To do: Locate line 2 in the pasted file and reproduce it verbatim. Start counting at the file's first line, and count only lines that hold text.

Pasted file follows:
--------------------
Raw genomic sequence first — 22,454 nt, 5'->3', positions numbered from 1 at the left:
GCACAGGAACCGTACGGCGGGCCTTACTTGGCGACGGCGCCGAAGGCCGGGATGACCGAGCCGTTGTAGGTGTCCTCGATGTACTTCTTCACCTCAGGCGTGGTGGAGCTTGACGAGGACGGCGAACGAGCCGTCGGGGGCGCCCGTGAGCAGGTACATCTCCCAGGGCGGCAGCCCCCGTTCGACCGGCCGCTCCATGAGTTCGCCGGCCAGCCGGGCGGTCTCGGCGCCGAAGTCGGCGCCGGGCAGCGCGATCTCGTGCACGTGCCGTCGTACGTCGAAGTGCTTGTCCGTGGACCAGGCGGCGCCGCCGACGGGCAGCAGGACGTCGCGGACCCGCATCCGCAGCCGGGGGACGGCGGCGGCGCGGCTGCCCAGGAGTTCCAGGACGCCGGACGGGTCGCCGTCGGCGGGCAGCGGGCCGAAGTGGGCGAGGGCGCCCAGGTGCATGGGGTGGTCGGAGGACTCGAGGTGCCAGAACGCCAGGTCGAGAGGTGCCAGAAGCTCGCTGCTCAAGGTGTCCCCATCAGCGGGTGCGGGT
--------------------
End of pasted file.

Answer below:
GCACAGGAACCGTACGGCGGGCCTTACTTGGCGACGGCGCCGAAGGCCGGGATGACCGAGCCGTTGTAGGTGTCCTCGATGTACTTCTTCACCTCAGGCGTGGTGGAGCTTGACGAGGACGGCGAACGAGCCGTCGGGGGCGCCCGTGAGCAGGTACATCTCCCAGGGCGGCAGCCCCCGTTCGACCGGCCGCTCCATGAGTTCGCCGGCCAGCCGGGCGGTCTCGGCGCCGAAGTCGGCGCCGGGCAGCGCGATCTCGTGCACGTGCCGTCGTACGTCGAAGTGCTTGTCCGTGGACCAGGCGGCGCCGCCGACGGGCAGCAGGACGTCGCGGACCCGCATCCGCAGCCGGGGGACGGCGGCGGCGCGGCTGCCCAGGAGTTCCAGGACGCCGGACGGGTCGCCGTCGGCGGGCAGCGGGCCGAAGTGGGCGAGGGCGCCCAGGTGCATGGGGTGGTCGGAGGACTCGAGGTGCCAGAACGCCAGGTCGAGAGGTGCCAGAAGCTCGCTGCTCAAGGTGTCCCCATCAGCGGGTGCGGGT